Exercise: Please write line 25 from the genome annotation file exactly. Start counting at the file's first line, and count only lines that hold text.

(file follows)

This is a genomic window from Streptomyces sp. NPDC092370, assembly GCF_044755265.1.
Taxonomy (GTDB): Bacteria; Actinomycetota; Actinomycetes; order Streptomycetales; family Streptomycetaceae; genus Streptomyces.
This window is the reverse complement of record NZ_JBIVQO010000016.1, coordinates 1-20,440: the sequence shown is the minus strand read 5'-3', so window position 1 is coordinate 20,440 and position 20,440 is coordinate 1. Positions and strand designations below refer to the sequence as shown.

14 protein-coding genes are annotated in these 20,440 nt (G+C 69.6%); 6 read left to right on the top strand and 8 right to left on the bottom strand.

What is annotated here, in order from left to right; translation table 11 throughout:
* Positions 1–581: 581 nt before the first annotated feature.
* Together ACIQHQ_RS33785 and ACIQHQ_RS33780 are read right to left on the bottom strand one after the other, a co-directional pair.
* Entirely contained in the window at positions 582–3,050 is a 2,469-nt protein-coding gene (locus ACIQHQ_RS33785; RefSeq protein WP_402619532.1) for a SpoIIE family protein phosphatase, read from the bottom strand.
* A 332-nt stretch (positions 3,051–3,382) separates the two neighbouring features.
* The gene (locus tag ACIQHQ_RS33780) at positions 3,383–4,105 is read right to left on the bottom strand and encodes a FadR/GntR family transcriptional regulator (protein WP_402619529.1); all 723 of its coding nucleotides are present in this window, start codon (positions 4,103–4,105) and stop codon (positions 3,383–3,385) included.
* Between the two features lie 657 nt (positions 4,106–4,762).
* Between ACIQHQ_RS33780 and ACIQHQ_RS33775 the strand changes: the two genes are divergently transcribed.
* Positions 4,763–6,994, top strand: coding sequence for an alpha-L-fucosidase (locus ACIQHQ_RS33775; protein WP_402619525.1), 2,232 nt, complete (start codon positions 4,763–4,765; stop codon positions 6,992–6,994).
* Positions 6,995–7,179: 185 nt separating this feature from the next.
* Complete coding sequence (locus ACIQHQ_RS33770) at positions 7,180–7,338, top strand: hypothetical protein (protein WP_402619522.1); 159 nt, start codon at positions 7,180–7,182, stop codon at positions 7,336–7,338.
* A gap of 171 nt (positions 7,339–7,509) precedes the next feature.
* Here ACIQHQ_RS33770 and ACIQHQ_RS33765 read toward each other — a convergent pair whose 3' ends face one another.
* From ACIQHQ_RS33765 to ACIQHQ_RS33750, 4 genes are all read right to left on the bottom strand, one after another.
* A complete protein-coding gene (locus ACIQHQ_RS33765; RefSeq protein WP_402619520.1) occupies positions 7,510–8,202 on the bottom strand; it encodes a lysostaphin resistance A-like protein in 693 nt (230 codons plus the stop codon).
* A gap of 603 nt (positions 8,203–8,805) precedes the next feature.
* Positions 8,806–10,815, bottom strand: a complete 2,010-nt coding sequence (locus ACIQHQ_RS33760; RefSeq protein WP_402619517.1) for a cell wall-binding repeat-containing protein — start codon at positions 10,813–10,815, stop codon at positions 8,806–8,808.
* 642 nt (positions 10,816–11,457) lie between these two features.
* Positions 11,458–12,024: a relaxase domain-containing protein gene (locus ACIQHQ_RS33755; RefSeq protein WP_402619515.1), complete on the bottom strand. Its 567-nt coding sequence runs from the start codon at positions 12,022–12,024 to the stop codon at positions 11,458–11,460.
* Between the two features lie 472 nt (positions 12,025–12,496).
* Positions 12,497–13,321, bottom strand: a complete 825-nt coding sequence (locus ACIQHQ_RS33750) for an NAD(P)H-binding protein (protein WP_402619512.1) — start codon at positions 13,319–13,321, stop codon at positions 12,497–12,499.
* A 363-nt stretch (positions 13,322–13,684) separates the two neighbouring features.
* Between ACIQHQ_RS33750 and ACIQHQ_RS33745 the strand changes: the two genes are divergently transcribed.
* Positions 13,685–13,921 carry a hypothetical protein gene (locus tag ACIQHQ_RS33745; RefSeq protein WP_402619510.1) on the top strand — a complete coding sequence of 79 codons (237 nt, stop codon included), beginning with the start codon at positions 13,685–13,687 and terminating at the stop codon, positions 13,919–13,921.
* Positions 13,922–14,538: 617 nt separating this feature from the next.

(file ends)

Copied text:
* Positions 12,497–13,321, bottom strand: a complete 825-nt coding sequence (locus ACIQHQ_RS33750) for an NAD(P)H-binding protein (protein WP_402619512.1) — start codon at positions 13,319–13,321, stop codon at positions 12,497–12,499.